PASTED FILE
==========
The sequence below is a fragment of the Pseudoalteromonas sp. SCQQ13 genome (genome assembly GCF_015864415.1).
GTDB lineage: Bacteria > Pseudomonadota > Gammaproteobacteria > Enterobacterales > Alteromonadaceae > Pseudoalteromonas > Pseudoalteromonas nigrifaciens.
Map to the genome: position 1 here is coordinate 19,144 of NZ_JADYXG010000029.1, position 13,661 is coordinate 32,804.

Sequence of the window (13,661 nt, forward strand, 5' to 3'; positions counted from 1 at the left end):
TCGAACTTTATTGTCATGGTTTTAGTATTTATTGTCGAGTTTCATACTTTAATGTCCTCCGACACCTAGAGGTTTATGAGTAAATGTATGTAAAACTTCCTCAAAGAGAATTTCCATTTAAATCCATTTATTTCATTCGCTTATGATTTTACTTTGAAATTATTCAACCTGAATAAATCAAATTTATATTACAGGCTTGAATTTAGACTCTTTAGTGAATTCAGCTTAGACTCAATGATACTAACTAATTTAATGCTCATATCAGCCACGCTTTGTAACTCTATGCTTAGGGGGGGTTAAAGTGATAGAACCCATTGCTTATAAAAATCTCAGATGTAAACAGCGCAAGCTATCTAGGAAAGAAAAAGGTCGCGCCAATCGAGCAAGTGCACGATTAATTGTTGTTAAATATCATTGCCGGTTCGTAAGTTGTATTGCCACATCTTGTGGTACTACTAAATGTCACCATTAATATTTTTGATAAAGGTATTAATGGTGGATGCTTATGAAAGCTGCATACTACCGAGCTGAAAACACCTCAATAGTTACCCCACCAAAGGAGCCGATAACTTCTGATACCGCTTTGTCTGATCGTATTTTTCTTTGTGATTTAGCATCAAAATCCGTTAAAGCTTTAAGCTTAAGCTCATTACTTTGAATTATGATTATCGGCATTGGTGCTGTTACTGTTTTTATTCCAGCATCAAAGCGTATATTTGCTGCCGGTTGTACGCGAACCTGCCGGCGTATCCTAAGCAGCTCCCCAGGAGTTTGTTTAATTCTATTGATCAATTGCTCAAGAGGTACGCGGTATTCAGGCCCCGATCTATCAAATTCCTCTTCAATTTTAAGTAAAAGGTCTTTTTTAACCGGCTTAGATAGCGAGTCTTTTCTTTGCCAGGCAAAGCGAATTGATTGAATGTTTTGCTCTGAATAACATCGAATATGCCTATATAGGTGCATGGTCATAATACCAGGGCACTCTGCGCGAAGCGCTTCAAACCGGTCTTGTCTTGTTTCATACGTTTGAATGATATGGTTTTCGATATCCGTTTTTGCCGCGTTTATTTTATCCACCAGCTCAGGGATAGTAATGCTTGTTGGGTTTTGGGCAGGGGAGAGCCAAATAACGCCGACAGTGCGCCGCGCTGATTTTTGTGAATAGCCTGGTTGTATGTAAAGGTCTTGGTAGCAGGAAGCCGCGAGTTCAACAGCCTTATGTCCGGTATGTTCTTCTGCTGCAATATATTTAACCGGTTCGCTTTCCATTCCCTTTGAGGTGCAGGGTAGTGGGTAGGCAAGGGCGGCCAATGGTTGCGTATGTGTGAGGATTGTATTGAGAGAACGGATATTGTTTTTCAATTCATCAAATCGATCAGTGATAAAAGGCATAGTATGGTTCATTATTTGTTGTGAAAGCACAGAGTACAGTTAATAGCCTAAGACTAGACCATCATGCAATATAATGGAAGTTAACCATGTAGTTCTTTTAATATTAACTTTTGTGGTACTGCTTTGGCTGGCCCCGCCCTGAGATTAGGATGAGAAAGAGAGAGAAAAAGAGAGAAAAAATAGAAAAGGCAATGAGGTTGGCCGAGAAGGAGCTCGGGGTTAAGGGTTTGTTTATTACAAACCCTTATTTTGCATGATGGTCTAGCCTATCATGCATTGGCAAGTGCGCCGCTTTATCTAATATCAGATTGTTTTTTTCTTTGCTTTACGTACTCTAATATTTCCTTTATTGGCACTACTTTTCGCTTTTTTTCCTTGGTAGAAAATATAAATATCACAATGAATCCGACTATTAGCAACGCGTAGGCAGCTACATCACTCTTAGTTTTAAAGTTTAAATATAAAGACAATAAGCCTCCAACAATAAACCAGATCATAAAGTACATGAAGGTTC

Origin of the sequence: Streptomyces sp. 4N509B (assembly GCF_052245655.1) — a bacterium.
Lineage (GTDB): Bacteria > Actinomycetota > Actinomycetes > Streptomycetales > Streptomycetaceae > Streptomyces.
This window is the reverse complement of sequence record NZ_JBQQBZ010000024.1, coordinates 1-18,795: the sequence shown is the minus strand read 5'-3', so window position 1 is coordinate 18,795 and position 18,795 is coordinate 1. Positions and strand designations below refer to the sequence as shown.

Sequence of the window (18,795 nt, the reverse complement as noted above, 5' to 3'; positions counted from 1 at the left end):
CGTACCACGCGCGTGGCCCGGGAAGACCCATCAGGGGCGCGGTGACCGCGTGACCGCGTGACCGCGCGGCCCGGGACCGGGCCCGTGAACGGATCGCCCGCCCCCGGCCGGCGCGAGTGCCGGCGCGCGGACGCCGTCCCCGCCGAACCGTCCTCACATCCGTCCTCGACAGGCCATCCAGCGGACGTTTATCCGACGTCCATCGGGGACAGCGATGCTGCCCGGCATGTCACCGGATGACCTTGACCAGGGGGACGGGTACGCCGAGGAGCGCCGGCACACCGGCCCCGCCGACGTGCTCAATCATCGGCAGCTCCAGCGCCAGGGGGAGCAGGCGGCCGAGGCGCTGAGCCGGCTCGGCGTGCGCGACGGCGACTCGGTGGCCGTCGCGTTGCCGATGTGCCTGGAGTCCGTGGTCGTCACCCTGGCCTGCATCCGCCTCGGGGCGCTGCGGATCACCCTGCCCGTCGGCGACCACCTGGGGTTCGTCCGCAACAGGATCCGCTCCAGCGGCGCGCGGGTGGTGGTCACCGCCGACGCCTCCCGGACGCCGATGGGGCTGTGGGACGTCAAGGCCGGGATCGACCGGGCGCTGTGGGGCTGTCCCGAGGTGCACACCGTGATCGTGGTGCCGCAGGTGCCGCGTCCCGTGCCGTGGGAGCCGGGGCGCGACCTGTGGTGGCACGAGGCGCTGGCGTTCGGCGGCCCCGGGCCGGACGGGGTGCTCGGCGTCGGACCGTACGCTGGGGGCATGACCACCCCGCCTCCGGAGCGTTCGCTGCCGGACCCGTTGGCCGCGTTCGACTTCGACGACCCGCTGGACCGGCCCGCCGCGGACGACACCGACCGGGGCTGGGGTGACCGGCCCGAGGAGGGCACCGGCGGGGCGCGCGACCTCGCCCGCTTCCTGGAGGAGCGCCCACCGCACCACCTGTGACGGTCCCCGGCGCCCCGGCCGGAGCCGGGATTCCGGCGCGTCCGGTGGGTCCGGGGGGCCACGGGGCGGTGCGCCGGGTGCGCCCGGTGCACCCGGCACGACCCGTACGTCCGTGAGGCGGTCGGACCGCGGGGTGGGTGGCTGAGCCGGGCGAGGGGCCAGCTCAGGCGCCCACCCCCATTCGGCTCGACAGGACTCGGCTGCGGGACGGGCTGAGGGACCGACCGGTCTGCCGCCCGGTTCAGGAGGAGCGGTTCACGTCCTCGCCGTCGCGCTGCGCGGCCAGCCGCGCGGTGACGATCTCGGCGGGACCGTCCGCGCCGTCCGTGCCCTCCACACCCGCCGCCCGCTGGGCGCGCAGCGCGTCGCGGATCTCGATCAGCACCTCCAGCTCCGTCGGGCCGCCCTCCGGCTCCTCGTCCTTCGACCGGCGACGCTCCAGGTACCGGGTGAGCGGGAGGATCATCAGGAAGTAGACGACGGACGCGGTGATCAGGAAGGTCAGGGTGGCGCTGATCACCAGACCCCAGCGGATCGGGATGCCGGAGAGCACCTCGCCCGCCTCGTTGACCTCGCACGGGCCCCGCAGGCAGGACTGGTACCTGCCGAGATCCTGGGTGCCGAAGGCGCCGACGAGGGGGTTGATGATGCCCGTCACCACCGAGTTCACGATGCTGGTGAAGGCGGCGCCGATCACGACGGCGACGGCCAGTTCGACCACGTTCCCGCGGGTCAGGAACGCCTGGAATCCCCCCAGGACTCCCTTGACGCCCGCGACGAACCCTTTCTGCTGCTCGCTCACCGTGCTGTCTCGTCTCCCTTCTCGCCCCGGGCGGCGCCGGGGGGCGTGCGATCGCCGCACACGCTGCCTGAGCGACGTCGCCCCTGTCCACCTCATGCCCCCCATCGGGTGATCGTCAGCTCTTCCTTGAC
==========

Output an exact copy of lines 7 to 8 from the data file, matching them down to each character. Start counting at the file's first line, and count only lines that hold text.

Lineage (GTDB): Bacteria > Actinomycetota > Actinomycetes > Streptomycetales > Streptomycetaceae > Streptomyces.
This window is the reverse complement of sequence record NZ_JBQQBZ010000024.1, coordinates 1-18,795: the sequence shown is the minus strand read 5'-3', so window position 1 is coordinate 18,795 and position 18,795 is coordinate 1. Positions and strand designations below refer to the sequence as shown.